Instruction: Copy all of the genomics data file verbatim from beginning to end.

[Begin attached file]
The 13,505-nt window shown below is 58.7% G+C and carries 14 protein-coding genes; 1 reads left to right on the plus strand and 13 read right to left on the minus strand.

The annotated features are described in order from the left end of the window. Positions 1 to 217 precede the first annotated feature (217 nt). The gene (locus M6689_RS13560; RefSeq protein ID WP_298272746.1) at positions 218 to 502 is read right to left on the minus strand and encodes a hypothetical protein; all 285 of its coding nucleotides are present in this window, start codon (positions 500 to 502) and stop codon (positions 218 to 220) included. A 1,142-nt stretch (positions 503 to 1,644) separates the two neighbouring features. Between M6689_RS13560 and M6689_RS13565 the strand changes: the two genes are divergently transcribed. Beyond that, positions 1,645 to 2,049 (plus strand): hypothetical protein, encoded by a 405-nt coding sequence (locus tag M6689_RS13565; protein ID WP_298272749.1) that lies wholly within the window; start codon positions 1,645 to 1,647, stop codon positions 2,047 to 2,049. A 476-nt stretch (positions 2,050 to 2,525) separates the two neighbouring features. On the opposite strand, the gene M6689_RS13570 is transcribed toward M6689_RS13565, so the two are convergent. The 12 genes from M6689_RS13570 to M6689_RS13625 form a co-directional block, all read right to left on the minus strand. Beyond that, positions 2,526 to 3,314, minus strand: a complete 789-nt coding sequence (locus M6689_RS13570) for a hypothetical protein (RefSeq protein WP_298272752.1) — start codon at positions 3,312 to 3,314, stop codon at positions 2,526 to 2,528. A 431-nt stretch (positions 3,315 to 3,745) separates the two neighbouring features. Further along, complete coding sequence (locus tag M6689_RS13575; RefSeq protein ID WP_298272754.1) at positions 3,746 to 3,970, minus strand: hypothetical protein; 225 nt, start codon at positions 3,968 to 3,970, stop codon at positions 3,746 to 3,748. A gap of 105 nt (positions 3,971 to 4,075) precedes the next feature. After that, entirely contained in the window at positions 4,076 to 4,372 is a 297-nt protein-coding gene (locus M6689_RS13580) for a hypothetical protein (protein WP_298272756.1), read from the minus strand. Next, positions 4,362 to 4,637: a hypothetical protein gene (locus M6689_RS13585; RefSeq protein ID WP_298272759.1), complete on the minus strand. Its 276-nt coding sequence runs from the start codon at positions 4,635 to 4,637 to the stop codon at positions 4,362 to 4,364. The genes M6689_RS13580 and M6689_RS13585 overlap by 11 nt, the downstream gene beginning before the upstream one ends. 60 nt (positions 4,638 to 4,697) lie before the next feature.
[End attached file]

The 13,505-nt window shown below is 58.7% G+C and carries 14 protein-coding genes; 1 reads left to right on the plus strand and 13 read right to left on the minus strand.

The annotated features are described in order from the left end of the window. Positions 1 to 217 precede the first annotated feature (217 nt). The gene (locus M6689_RS13560; RefSeq protein ID WP_298272746.1) at positions 218 to 502 is read right to left on the minus strand and encodes a hypothetical protein; all 285 of its coding nucleotides are present in this window, start codon (positions 500 to 502) and stop codon (positions 218 to 220) included. A 1,142-nt stretch (positions 503 to 1,644) separates the two neighbouring features. Between M6689_RS13560 and M6689_RS13565 the strand changes: the two genes are divergently transcribed. Beyond that, positions 1,645 to 2,049 (plus strand): hypothetical protein, encoded by a 405-nt coding sequence (locus tag M6689_RS13565; protein ID WP_298272749.1) that lies wholly within the window; start codon positions 1,645 to 1,647, stop codon positions 2,047 to 2,049. A 476-nt stretch (positions 2,050 to 2,525) separates the two neighbouring features. On the opposite strand, the gene M6689_RS13570 is transcribed toward M6689_RS13565, so the two are convergent. The 12 genes from M6689_RS13570 to M6689_RS13625 form a co-directional block, all read right to left on the minus strand. Beyond that, positions 2,526 to 3,314, minus strand: a complete 789-nt coding sequence (locus M6689_RS13570) for a hypothetical protein (RefSeq protein WP_298272752.1) — start codon at positions 3,312 to 3,314, stop codon at positions 2,526 to 2,528. A 431-nt stretch (positions 3,315 to 3,745) separates the two neighbouring features. Further along, complete coding sequence (locus tag M6689_RS13575; RefSeq protein ID WP_298272754.1) at positions 3,746 to 3,970, minus strand: hypothetical protein; 225 nt, start codon at positions 3,968 to 3,970, stop codon at positions 3,746 to 3,748. A gap of 105 nt (positions 3,971 to 4,075) precedes the next feature. After that, entirely contained in the window at positions 4,076 to 4,372 is a 297-nt protein-coding gene (locus M6689_RS13580) for a hypothetical protein (protein WP_298272756.1), read from the minus strand. Next, positions 4,362 to 4,637: a hypothetical protein gene (locus M6689_RS13585; RefSeq protein ID WP_298272759.1), complete on the minus strand. Its 276-nt coding sequence runs from the start codon at positions 4,635 to 4,637 to the stop codon at positions 4,362 to 4,364. The genes M6689_RS13580 and M6689_RS13585 overlap by 11 nt, the downstream gene beginning before the upstream one ends. 60 nt (positions 4,638 to 4,697) lie before the next feature.